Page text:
What’s in Gov. Lee’s 2023 Transportation Modernization Act

Franklin TN

On February 6, 2023, Tennessee Gov. Bill Lee released his $55.6 billion recommendation for the state’s FY 2024 Budget along with recommended changes for FY 2023. (1) (2) Among his agenda items are efforts to address pressures on Tennessee’s current approach to road funding and ability to meet our growing population’s mobility needs. This brief summarizes and analyzes key pieces of that proposal. See here for a full summary of the FY 2024 budget.  

Key Takeaways

  • Tennessee’s Highway Fund revenues have struggled to keep up with cost increases for previously approved projects and the demand for new projects.
  • As part of the FY 2024 budget process, the governor proposed the Transportation Modernization Act to address pressures on road funding revenues and needs.
  • Key features include:
    • A $3.3 billion one-time subsidy from the General Fund for state and local transportation needs.
    • Higher fees on electric vehicles and new fees on hybrids to backfill expected losses in existing revenue streams — both of which would be shared with local governments.
    • Paid choice lanes to address urban congestion using public-private partnerships.
    • The authority to more frequently use contracting strategies that could reduce construction timelines and costs.


Tennessee’s ability to fund road construction and maintenance faces pressures from all sides (Figure 1). Vehicle-related excise taxes set at specific, fixed levels are the largest funding sources for transportation projects in Tennessee. These taxes are not responsive to road funding needs, and the pressures from rising fuel efficiency and electric vehicle (EV) adoption could get worse.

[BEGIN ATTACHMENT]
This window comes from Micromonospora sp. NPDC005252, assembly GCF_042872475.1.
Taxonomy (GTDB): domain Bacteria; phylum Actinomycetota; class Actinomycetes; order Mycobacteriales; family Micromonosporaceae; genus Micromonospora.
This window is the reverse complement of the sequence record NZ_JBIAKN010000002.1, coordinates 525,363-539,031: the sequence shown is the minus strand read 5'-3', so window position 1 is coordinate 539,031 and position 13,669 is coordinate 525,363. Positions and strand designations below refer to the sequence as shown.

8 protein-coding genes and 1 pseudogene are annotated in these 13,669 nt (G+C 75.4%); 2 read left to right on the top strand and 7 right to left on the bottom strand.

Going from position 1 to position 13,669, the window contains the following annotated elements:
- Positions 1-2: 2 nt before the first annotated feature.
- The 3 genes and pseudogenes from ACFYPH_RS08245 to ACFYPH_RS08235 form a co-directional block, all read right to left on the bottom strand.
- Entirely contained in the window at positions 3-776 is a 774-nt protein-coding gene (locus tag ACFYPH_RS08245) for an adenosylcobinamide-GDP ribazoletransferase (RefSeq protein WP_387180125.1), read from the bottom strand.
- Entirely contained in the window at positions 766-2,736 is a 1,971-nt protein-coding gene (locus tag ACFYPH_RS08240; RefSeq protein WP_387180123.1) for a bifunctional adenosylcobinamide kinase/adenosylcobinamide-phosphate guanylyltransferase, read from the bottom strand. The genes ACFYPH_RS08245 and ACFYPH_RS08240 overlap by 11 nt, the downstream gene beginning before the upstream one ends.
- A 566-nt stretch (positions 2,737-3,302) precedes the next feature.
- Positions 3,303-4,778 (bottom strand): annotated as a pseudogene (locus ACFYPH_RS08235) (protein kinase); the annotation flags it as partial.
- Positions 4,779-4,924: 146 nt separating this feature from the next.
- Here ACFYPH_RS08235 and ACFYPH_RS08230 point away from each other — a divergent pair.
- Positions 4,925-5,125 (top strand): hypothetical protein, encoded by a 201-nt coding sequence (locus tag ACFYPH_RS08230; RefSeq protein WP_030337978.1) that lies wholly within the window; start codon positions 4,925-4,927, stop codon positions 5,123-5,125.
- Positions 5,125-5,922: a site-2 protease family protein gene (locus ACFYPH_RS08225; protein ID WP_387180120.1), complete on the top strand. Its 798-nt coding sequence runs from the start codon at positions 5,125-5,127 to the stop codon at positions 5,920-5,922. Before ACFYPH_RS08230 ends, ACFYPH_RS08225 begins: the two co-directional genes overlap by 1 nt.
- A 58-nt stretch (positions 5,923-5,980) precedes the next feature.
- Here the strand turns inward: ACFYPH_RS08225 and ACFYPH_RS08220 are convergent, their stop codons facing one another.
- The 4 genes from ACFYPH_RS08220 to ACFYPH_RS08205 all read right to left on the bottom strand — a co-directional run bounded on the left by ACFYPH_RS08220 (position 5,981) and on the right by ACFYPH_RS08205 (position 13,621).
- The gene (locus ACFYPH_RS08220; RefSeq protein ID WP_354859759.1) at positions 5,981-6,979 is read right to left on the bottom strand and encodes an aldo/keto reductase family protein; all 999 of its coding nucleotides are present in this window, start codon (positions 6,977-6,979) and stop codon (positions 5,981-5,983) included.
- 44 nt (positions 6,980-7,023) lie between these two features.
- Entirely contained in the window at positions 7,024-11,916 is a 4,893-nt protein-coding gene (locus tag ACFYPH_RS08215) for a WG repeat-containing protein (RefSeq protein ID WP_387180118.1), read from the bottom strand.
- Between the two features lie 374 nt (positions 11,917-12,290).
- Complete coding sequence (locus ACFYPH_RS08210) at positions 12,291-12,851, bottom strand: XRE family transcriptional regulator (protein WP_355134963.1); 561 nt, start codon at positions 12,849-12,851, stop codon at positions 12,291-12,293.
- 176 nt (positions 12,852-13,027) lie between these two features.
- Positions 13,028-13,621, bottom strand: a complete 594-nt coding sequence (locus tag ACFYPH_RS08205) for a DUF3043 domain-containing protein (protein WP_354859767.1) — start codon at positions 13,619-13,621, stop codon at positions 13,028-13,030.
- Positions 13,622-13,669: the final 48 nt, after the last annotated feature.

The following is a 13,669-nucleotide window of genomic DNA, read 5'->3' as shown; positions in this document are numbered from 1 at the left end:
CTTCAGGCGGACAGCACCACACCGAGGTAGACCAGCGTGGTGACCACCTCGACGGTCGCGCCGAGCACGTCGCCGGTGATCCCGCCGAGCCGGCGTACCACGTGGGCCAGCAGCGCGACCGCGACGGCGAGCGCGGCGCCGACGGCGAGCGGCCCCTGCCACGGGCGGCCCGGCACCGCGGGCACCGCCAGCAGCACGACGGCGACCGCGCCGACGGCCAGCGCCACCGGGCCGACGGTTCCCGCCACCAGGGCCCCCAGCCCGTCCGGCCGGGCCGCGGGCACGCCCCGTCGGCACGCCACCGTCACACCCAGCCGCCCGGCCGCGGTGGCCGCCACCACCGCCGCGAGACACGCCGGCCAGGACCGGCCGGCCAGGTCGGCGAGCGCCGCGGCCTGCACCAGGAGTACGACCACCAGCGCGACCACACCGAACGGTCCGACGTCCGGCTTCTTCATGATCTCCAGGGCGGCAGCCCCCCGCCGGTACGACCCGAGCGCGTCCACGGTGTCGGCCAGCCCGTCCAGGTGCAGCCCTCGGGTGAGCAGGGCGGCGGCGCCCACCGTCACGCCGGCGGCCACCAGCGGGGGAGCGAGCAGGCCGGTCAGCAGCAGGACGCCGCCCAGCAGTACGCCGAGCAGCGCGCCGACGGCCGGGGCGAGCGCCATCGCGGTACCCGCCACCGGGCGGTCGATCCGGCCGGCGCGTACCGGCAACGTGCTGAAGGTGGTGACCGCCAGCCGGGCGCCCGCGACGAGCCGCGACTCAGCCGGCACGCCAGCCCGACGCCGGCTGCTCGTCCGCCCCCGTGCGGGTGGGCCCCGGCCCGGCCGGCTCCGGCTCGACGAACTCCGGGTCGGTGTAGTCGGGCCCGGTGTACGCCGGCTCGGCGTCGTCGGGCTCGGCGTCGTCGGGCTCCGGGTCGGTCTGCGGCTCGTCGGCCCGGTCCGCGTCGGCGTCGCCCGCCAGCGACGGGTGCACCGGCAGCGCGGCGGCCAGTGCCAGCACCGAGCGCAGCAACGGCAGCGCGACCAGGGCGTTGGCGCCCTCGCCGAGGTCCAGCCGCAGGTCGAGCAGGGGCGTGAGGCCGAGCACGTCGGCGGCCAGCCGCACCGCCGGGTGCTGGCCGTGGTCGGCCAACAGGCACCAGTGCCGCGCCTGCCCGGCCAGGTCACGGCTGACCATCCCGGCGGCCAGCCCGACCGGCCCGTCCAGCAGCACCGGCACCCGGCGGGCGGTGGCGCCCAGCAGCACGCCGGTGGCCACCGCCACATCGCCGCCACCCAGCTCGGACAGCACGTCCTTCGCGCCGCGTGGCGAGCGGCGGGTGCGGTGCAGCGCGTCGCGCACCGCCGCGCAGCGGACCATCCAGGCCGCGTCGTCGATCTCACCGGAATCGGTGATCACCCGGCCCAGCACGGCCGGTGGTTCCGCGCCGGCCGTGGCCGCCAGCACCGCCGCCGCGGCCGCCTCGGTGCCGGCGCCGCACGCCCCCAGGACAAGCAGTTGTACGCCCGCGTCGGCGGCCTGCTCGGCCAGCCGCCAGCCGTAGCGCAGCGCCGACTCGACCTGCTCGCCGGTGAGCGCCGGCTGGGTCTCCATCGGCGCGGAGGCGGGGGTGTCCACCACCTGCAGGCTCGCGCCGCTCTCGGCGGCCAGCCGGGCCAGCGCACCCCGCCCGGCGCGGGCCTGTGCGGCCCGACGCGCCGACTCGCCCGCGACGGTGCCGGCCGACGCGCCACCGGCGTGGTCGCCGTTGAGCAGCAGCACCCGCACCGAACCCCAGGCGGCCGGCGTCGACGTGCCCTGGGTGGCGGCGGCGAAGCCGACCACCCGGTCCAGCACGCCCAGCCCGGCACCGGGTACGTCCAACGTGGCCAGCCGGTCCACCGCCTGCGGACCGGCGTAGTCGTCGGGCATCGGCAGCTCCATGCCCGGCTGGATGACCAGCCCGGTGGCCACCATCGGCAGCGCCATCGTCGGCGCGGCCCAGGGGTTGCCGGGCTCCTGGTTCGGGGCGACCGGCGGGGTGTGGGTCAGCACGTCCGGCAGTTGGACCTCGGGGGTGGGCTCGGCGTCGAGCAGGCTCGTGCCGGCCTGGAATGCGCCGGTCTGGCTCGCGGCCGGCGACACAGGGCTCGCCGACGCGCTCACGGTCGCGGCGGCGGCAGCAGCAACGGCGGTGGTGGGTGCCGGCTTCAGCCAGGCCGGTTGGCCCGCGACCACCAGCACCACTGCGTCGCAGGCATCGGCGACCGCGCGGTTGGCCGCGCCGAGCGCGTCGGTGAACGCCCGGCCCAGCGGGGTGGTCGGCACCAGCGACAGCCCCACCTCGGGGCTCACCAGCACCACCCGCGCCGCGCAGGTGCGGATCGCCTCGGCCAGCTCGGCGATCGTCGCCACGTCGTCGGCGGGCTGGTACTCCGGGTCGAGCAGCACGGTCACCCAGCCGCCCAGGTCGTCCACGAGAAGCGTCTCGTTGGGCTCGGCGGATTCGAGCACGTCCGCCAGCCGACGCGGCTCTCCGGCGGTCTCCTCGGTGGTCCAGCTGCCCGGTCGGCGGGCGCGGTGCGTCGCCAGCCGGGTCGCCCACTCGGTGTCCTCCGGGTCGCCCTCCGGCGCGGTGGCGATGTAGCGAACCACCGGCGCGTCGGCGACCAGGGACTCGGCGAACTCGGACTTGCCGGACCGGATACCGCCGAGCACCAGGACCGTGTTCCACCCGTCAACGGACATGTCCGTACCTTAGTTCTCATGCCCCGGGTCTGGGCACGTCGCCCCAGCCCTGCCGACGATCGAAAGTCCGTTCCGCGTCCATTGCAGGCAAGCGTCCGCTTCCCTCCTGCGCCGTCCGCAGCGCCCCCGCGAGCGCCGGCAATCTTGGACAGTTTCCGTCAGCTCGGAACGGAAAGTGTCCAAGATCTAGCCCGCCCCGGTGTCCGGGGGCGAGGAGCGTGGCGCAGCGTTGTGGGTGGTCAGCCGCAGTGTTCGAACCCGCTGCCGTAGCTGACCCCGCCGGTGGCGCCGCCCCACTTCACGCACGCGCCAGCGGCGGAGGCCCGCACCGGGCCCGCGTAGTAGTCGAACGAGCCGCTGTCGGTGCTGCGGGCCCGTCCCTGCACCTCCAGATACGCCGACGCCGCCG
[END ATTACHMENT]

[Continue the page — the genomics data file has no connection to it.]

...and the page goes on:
Tennessee’s Highway Fund revenues have struggled to keep up with both cost increases for already-approved projects and the demand for new projects. Between FYs 2005-2021, for example, the purchasing power of Tennessee’s Highway Fund collections fell by 3% after adjusting for inflationary changes in construction costs (Figure 2). (1) (3) (4) As a result, the Tennessee Department of Transportation (TDOT) anticipates the state will need an additional $16 billion to complete projects already approved in the 2016 IMPROVE Act. Even so, it will take over 50 years to finish those projects at current funding levels. The administration also estimates another $26.3 billion is needed to alleviate current or anticipated traffic congestion issues across the state. (5) 

Figure 1

Tennessee’s Ability to Fund Road Construction Faces Pressures From All Sides

Figure 2

Even With Tax Increases, Tennessee’s Road Funding Struggled to Keep Up With Inflation Over the Last 15 Years​


Gov. Lee’s budget and his proposed Transportation Modernization Act seek to address some of these needs and the pressures on state revenues (Figure 3). The administration has not estimated the extent to which the proposal would meet identified needs or on what timeline. However, key features of the proposal include: 

  • A $3.3 billion one-time transfer from the General Fund for state and local transportation needs. 
  • Higher fees on EVs and new fees on hybrids to backfill expected losses in existing revenue streams — both of which would be shared with local governments. 
  • Paid choice lanes to address urban congestion using public-private partnerships. 
  • The authority to more frequently use contracting strategies that could reduce construction timelines and costs. 

Figure 3

General Fund Subsidies 

The budget includes a $3 billion one-time General Fund subsidy to establish a new Transportation Modernization Fund. Similarly, $800 million was transferred in FYs 2022 and 2023 to supplement Highway Fund revenues and expedite IMPROVE Act projects. The new $3 billion could also be used for IMPROVE Act projects — along with congestion mitigation and other improvements. As proposed, the new dollars would be allocated equally among the state’s four TDOT planning regions. (6) (7)